I’m off to Hungary next week for a fortnight to stay with relatives. My parents have both died. My dad when I was 18 and my mum when I was 29 (3 years ago). They were both from Hungary but met over here back in the late 60s.

I grew up going to school knowing 80% Hungarian and 20% English. By the time I left school, I spoke 100% English and little Hungarian. My mum and dad would converse in Hungarian and I would reply back in English. As a result up until a few years ago, when my mum passed away, I could understand conversational Hungarian really well but was woefully ill equipped to speak it. The Easter of 2003, after my mum died, I went to Hungary to see my remaining family. I hadn’t been to Hungary since 1991.

As I really wanted to make an effort I started taking evening classes in Hungarian at Westminster Uni. (just down the road from work.) It improved massively. I hadn’t realised how much I knew but also how little I knew. Grammar rules were unknown to me as I had never learnt anything formally. And it was tough going! I made it through the class and passed but still find it hard to find the confidence factor when I go to Hungary to keep on making mistakes as I try to get across what I want to say.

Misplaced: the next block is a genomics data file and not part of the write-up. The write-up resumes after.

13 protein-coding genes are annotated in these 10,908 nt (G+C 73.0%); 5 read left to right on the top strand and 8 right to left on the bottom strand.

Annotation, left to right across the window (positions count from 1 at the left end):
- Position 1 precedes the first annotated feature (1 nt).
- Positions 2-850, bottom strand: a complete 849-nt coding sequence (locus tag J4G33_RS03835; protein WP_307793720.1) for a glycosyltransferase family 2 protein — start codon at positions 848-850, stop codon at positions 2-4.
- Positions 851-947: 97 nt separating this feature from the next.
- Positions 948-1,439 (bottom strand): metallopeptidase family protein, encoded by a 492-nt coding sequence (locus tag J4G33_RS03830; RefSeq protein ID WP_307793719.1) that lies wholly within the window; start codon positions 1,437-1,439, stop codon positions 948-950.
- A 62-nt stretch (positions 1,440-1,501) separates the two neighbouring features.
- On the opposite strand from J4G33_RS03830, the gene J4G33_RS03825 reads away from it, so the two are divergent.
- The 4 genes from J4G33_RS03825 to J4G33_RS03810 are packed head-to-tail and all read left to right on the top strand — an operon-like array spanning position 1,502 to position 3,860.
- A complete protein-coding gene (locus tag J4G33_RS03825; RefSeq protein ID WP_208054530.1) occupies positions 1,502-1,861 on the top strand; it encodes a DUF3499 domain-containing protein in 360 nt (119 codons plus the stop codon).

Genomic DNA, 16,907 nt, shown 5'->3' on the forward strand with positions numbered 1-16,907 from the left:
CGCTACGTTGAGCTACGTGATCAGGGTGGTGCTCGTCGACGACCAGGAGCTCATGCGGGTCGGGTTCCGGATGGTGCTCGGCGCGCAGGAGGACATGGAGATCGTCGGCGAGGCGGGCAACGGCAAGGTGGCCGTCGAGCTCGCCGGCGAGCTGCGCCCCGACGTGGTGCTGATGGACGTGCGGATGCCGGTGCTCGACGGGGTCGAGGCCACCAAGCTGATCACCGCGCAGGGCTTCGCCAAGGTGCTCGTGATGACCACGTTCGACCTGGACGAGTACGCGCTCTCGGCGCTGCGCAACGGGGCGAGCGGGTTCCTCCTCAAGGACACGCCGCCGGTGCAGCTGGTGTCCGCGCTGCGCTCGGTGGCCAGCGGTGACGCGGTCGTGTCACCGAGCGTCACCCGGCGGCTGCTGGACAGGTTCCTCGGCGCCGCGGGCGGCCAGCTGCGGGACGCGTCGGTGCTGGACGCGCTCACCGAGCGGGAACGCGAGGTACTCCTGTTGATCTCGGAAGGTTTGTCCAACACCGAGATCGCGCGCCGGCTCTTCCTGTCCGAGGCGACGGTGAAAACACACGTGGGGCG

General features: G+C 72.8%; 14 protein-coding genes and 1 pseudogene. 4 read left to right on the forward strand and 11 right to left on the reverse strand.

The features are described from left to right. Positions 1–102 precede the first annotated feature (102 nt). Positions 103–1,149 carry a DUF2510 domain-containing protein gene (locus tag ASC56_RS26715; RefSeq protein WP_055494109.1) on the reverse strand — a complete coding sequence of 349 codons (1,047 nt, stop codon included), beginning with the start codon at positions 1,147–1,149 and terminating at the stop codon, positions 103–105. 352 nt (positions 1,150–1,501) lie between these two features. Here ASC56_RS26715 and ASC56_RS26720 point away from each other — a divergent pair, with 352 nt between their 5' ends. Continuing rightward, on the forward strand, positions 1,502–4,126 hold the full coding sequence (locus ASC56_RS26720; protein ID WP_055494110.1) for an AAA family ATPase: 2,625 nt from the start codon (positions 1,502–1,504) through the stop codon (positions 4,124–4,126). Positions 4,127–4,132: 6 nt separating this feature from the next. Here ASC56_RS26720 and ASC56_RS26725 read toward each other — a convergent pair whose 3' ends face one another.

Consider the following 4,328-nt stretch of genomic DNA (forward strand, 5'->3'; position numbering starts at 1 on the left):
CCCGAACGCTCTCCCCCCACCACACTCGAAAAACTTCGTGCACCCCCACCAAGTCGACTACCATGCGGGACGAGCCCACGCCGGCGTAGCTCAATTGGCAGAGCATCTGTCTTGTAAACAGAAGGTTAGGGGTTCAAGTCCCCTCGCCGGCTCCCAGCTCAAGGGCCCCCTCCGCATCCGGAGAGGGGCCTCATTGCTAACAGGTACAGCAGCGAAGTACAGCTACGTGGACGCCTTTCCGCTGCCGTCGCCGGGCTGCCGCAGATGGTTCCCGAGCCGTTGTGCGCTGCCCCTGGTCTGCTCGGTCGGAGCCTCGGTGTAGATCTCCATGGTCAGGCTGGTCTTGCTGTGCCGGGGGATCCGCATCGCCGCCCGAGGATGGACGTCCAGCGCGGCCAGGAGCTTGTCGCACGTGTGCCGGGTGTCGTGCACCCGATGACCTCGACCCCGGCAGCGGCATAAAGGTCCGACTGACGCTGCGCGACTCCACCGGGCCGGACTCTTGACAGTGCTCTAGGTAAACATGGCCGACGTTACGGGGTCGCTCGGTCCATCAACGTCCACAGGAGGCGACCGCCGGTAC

So for the past fortnight I’ve been refreshing my Hungarian by reading a ‘Learn Hungarian’ book on the train to and from work. Hopefully it impresses commuters around me :)

Yesterday, as we passed through Edgware Road I felt a tangible vibe of something that I find hard to describe. I wondered which part of the tunnel had been affected a few weeks earlier. I felt others were were thinking similar thoughts. It felt strange. Almost as if we were holding our breaths collectively until we had passed through and were at the station.

Today, I was so engrossed in my Hungarian book that I didn’t realise that we had gone through until I was at Baker Street and getting off. That’s when I remembered.